The Bush administration played fast and loose with the Clean Water Act, endangering countless waterways in the process. But in cleaning up George W. Bush’s mess, we need to be sure not to overreach and place an undue burden on Minnesota farmers.

I believe Minnesotans have the responsibility and desire to meet statewide and national challenges and concerns. We are leaders in the fight against global warming, and it comes from a spirit we call “Minnesota Nice.” It’s a term that describes a culture of caring — we look out for one another as fellow human beings. Part of this spirit involves an active investment in the environment, not only for our state, but also for the greater good of the nation and the world. We simply can’t afford to ignore it.

Grist: In your book Lies and the Lying Liars Who Tell Them, you have a section on the Bush administration and the environment. What do you think needs to be done on environmental issues in the wake of Bush’s tenure?

Franken: First, we need to acknowledge that just any old change won’t do — it’s time to be bold. America is still looked to globally for its leadership, and we have a great opportunity to step up and make a real difference after an eight-year hiatus.

We can start by ratifying the Kyoto Protocol. One of the dumbest things that President Bush said — and that’s a high bar — is that Kyoto would cripple the U.S. economy. I think the opposite is true. A commitment to reducing emissions will spur the manufacturing sector to produce the necessary technologies. A recent study finds that creating the renewable energy capacity to achieve such an emission reduction would create over 18,000 jobs in Minnesota alone. We need a new global agreement on emissions and climate change and we need to engage the entire world. The only way that countries like China and India are going to come to the table on an agreement is if the United States does it first. We must return to the days when we were a shining example for the rest of the world.

Grist: What first got you interested in environmental issues?

Franken: I think it was the first Earth Day, in 1970. I remember this guy in college very clearly — he lived in my dorm, and he was just one of those really good guys. He told me about this Earth Day thing. It hadn’t been long after the Cuyahoga River had caught on fire, so it had a particular resonance. So I went, and that was what got me interested initially. Then I started reading things like The Greening of America and I just realized this is critically important.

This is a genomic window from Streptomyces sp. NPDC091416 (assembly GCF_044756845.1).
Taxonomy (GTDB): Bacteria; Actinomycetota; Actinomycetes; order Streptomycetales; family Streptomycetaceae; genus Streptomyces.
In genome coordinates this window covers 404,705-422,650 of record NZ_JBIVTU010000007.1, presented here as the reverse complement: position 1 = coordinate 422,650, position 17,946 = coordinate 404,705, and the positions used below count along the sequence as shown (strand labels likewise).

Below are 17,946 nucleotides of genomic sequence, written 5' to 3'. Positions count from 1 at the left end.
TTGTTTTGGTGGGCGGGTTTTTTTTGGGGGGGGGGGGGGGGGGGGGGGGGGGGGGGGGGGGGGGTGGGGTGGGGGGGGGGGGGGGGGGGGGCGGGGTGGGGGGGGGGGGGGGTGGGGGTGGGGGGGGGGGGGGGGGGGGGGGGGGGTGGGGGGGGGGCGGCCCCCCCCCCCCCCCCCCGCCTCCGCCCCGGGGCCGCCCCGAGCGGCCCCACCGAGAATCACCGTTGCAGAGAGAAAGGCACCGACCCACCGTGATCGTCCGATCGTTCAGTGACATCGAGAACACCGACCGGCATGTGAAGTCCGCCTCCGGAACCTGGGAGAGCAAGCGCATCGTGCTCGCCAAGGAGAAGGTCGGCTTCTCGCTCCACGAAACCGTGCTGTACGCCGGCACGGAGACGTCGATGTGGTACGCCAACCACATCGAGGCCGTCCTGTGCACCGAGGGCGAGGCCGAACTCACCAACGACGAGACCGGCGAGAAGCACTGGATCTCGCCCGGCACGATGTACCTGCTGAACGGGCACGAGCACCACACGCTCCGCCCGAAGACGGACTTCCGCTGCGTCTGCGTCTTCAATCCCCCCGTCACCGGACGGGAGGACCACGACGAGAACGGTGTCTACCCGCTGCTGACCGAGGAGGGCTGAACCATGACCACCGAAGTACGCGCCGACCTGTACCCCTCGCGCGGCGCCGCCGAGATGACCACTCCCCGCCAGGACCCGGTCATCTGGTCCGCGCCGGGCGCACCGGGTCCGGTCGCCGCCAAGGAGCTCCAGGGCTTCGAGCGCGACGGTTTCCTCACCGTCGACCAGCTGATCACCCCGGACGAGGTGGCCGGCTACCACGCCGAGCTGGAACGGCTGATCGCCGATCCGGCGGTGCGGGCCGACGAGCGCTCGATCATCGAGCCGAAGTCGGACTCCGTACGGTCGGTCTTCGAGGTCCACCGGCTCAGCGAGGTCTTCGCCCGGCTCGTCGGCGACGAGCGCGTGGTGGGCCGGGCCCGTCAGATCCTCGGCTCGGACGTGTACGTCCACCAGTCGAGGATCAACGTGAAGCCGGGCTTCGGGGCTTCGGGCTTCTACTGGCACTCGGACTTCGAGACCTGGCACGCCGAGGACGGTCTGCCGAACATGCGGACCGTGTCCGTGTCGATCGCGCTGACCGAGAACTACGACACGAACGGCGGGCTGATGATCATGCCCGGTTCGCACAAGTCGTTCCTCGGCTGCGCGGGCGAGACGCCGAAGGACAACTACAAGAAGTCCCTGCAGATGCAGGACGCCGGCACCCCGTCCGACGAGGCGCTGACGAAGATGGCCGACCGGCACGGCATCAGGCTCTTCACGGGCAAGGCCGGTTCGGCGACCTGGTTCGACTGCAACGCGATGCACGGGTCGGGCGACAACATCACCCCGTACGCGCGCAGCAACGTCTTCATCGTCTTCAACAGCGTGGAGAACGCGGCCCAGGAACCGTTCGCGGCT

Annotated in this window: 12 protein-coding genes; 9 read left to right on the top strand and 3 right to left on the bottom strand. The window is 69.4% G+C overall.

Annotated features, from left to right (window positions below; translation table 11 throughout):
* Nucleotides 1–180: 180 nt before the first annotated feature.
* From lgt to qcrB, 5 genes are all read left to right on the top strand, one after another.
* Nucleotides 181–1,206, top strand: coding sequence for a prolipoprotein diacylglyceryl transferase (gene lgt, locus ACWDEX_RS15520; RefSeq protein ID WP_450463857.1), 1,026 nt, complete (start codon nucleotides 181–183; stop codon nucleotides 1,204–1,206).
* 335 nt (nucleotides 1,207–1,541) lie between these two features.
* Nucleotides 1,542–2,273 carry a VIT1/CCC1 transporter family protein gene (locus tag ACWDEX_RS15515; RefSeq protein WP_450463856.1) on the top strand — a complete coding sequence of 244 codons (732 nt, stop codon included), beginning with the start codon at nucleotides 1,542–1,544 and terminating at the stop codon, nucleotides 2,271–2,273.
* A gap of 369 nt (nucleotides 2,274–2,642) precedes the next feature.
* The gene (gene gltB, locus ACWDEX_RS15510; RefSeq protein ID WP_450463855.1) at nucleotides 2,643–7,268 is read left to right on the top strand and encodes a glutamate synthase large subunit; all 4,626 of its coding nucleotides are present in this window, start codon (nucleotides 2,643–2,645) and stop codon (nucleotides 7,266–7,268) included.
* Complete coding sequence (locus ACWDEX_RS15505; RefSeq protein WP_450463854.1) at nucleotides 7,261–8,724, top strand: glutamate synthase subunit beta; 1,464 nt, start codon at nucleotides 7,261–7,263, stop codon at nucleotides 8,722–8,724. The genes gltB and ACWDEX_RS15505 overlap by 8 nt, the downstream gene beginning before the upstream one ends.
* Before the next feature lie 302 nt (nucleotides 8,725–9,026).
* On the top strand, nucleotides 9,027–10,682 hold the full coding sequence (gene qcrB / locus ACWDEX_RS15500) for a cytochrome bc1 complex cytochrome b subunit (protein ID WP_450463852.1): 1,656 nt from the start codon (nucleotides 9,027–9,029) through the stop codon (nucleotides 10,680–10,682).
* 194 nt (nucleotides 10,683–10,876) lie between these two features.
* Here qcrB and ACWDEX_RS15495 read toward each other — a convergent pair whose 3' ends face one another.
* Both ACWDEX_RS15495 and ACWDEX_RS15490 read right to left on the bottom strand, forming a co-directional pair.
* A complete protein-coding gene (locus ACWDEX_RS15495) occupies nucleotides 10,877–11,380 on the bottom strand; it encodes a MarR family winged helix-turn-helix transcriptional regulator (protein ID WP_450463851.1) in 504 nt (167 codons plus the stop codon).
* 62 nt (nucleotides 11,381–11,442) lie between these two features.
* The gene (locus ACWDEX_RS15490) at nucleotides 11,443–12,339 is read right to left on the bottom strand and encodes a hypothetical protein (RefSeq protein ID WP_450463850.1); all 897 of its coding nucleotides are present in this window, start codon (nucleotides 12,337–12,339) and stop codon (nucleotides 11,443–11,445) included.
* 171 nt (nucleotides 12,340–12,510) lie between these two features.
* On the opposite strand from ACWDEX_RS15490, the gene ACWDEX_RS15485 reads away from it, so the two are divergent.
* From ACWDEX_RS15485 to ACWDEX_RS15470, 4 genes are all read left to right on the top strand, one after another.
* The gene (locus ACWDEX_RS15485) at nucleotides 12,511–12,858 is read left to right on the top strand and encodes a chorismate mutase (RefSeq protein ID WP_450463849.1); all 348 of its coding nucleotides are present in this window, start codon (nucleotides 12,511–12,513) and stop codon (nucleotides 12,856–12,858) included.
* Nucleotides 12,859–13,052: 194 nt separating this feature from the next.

Grist: What has been your most memorable outdoor or wilderness adventure?

Franken: My most memorable outdoor experiences have definitely been in the Boundary Waters [Canoe Area Wilderness], specifically in the Quetico [Provincial Park] on the Canadian side. I would go up there once a year or so with my friends when I was in my 20’s. One year we decided to go in October. And while normally we didn’t see anyone for days, this time we just didn’t see anyone, ever. Perfect trip — lots of walleye, lots of eagles, no mosquitoes, and a roaring fire at night kept us warm while we watched the stars. Don’t go swimming, though — not in October in the Quetico. That’s my advice.

Al Franken and Al Gore. Photo: Al Franken for Senate

Raise your hand if your name is Al.

Grist: Who is your environmental hero?

Franken: My immediate reaction is to say Al Gore. But my environmental hero is the man or woman who’s dedicated their life in any way to the environmental sciences, environmental justice, or environmental policy. These people are unheralded, but they’re doing work day in and day out that needs to be done to protect our legacy for future generations. And I think Al Gore would agree.

Grist: What have you done personally to reduce your energy and environmental footprint?

Franken: I do everything in my power to be aware of my own impact on the environment, including overseeing my campaign and our offices. I make sure that the campaign does everything that it can to reduce our own footprint. We recycle everything in the office and many of our staff members commute through mass transit every day. The campaign made a commitment early on to keeping the smallest carbon footprint possible. That is why we drive a hybrid vehicle to all of our campaign events. We have events were we compost and try to purchase biodegradable utensils and plates for that purpose. I used to ride my bike to the office, but I just don’t have time to anymore.

Grist: Grist’s shtick is “environmental news with a sense of humor.” And you’re a guy who’s known for his sense of humor. Environmentalists get a bad rap for being downers. Can the environment be funny? Are there ways to broach these concerns that don’t make people want to tune out?

Franken: You know what’s hilarious? Tidal dams.


Other 2008 Grist Candidate Interviews

In all cases, Grist made efforts to interview these candidates’ opponents.